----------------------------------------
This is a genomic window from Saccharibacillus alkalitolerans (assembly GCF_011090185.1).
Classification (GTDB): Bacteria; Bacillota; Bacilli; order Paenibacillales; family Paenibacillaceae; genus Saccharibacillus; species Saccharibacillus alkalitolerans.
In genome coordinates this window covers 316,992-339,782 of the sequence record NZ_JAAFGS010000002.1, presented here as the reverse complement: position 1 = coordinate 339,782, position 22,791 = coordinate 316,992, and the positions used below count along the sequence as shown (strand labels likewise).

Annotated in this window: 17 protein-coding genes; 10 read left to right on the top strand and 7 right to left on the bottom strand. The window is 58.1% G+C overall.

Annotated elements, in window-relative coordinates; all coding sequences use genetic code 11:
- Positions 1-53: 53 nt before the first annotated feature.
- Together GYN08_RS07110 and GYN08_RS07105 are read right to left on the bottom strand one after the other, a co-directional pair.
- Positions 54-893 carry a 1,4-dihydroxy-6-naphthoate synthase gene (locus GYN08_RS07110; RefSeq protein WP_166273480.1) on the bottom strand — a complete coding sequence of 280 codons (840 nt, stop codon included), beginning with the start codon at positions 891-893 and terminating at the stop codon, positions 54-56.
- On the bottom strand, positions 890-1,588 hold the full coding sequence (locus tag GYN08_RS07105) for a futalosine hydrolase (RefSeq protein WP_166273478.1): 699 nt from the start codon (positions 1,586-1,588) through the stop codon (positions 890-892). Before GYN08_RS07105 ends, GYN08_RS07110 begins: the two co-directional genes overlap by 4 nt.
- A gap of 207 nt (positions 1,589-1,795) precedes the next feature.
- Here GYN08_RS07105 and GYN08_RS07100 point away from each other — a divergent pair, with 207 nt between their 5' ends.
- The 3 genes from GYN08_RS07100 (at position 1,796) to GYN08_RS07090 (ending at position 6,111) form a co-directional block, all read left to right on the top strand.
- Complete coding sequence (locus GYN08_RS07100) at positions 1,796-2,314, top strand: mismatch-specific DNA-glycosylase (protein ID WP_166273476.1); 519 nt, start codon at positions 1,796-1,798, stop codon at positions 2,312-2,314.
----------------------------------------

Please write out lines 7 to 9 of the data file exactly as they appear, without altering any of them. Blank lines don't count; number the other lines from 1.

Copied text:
- Together GYN08_RS07110 and GYN08_RS07105 are read right to left on the bottom strand one after the other, a co-directional pair.
- Positions 54-893 carry a 1,4-dihydroxy-6-naphthoate synthase gene (locus GYN08_RS07110; RefSeq protein WP_166273480.1) on the bottom strand — a complete coding sequence of 280 codons (840 nt, stop codon included), beginning with the start codon at positions 891-893 and terminating at the stop codon, positions 54-56.
- On the bottom strand, positions 890-1,588 hold the full coding sequence (locus tag GYN08_RS07105) for a futalosine hydrolase (RefSeq protein WP_166273478.1): 699 nt from the start codon (positions 1,586-1,588) through the stop codon (positions 890-892). Before GYN08_RS07105 ends, GYN08_RS07110 begins: the two co-directional genes overlap by 4 nt.